This album is published at a fortunate moment. It captures the complete story of the stern-wheel river steamboat, a type of American vessel developed entirely within the United States with no borrowed ideas from abroad. These pages pay respect to Yankee ingenuity which overcame obstacles of a vast scale. The stern-wheel river boat never has been surpassed for shallow water downstream movement of tonnage, and its success is best attested by pointing out that designers and builders from Pittsburgh were called upon to duplicate such boats for the navigation of the Nile, Congo, Amazon, Yukon, Magdalena, Danube, and other waterways of the world. The stern-wheeler never failed its job. Like any highly specialized mechanical instrument, it served a special need, and now that the need has altered, its service is no longer required.
ABOUT FRED WAY JR.
This album is compiled by Capt. Frederick Way Jr. of Sewickley, Pa., who needs no introduction anywhere along the Mississippi River system where the water is deep enough to float a john-boat. He has captained and piloted practically every type of vessel which ever poked its nose into a mud bank or ran over a fresh-water catfish. For six years he managed a fleet of packets between Pittsburgh and Cincinnati on the Ohio River. Today he works occasionally as a "trip pilot" but has taken time off to write of many of his experiences, and his books on river life are acclaimed and read by the rivermen themselves—an honor of no mean order. One of his books, "The Log of the BETSY ANN," was a Literary Guild selection, and another, "Pilotin' Comes Natural," was reprinted in an overseas edition. The Captain was nearly swamped with overseas mail from boys homesick for their rivers.
Captain-Author Way is also a photographer, and for the past 25 years he has collected pictures of Mississippi steamboats and made copy negatives of his finds. At present he owns somewhere around 4000 negatives. The pictures in this album have been selected from this wealth of material.
Captain Way publishes an annual "Inland River Record" which lists the current vessels in operation, their dimensions, owners, power, type, and—to the glee of many rivermen—frequent personal comments. Between times he sails an 18-foot skiff, powered by an outboard motor, and in 1946 he toured the Ohio, Tennessee, Warrior, Tombigbee, Mobile and Licking rivers, upset in the Gulf of Mexico, and arrived at New Orleans upside down. The little boat is the "LADY GRACE," named for his wife, who, says the Skipper, weathers a storm as well as a professional.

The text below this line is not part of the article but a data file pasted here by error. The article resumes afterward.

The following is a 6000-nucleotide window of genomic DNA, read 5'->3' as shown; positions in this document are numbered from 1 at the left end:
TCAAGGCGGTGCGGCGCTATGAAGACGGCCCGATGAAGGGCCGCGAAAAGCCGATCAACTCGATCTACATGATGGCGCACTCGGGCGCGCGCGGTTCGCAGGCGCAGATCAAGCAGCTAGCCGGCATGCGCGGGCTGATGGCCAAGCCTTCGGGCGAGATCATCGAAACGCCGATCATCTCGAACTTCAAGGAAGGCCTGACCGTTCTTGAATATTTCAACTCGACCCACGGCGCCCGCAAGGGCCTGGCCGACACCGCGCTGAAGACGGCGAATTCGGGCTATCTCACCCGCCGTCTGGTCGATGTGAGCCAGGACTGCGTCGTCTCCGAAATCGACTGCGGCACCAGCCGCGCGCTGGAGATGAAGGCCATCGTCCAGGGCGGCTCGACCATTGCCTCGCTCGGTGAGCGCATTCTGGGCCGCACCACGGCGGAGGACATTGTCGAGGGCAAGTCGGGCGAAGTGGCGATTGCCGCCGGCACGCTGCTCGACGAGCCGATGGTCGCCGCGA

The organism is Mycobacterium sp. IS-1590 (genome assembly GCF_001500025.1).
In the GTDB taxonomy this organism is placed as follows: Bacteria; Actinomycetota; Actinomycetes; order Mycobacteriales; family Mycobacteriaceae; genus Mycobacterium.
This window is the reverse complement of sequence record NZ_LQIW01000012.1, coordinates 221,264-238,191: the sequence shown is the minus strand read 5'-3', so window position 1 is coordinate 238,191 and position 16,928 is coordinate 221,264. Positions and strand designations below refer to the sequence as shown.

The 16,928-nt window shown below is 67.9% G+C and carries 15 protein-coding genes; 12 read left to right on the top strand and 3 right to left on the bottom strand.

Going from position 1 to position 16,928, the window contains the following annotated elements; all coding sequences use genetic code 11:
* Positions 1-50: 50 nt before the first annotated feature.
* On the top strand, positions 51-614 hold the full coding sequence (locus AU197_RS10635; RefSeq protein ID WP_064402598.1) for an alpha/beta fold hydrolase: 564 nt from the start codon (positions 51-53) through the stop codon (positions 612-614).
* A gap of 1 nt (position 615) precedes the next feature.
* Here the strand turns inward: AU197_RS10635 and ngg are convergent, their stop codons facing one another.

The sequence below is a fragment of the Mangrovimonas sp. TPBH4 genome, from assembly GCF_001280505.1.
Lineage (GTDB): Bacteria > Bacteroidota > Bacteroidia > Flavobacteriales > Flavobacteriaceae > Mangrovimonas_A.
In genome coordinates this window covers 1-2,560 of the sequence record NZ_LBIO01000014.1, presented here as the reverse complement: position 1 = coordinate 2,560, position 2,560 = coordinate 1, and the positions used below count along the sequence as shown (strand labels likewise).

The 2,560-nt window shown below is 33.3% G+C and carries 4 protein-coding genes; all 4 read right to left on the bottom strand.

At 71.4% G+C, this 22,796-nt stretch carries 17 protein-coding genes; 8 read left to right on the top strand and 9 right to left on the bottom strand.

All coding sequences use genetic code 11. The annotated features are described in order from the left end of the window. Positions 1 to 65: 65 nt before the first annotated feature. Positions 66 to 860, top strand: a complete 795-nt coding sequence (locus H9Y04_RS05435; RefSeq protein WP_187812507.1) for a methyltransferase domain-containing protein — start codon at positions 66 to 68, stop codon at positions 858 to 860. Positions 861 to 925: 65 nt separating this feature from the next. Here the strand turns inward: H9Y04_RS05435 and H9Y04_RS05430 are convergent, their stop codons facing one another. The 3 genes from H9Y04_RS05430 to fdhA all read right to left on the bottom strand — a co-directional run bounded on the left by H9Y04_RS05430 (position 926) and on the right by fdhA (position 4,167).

Attached comp of cover designed by Sam Bryant for RUN ME A RIVER which I have rearranged to fit in in a horizontal format
Run Me a River, Five days in the life of the RAMBLER and its passengers
by Janice Holt Giles
Houghton Mifflin Co. 1964
The rich history of river life in Kentucky permeates Janice Holt Giles's novel "Run Me a River." Set in 1861, at the beginning of Kentucky's reluctant entry into the Civil War, the novel tells the story of a five-day adventure on the Green River. Aboard the "RAMBLER," a ramshackle steamboat, Captain Bohannon Cartwright and his crew journey 184 miles and pick up two extra passengers along the way. The boatmen rescue "Sir Henry" Cole, a former Shakespearean actor, and his granddaughter Phoebe from their skiff when it overruns in a squall. As romance blossoms between Phoebe and Captain Bo, a conflict escalates between Confederate and Union forces fighting for control of the river.
Janice Holt Giles (1905-1979), author of nineteen books, lived and wrote near Knifley, Kentucky, for thirty-four years.
Ms. Holt's acknowledgements excerpted from the last six paragraphs of the Foreword:
"I was helped by many people while doing research for this book. I cannot begin to list them all, but I am particularly grateful to the following:
Captain J. Frank Thomas, last master of the EVANSVILLE which burned at the wharf at Bowling Green on July 25, 1931, and for all practical purposes ended the river trade;
Mrs. Beulah Thomas, his wife, who gave me a woman's point of view of life on the river. I had three long interviews with Captain and Mrs. Thomas, whose patience extended beyond courtesy.
Captain Jim Wallace, retired towboat pilot and Mrs. Thomas' father, also granted me an interview. It was he, now past ninety, who "wrote the river" for me and whose river tongue gave me much of the language.
Through our good friend, Joe Covington, of Bowling Green, I met Warren Hines, a vice-president of the Hines Marine Towing Company, who interrupted a busy schedule to see me several times,
loaned me the company Scrapbooks (which were invaluable since the family has been in the river trade for four generations) and who finally did me the inestimable service of arranging a towboat trip downriver.
To no one else, however, am I more grateful than to Jim Nasbitt, owner of the towboat Maple, on which I made the downriver trip, and his son Buddy Nasbitt, pilot of the MAPLE.
They were gracious, hospitable and helpful. Without their help I could not possibly have learned as much as I did about the river and they gave it so cheerfully and willingly.
Miss Elizabeth Coombs, librarian of the Kentucky Building Library, Bowling Green, is an old friend and valued assistant in research. She is invariably interested, and wholly tireless in her efforts.
She found the old river map which is reproduced on the end papers in this book, as well as many old newspaper clippings, journals, histories and other useful documents.
JANICE HOLT GILES
Spout Springs, Kentucky
August 6, 1963"
An illustrator named John Fulton did a series of "Men of America" portraits for the cover of Bluebook and this is concept of Sam Clemens the pilot although the model he used had a completely different bone structure in his facial features and Sam was sporting lamb chop whiskers at this time, not a mustache. The pilot house looks rather futuristic. I don't know of any from this period where the windows were angled up like that. Pilot houses on modern towboats are often built like this now, probably gives increased visibility and sheds rain better. The Great Republic (later renamed Grand Republic) and a few other big boats had cupulas like this on top of their pilot houses but they were an "over-the-top indulgence" to say the least.
With the exception of images credited to public institutions,
everything on this page is from a private collection.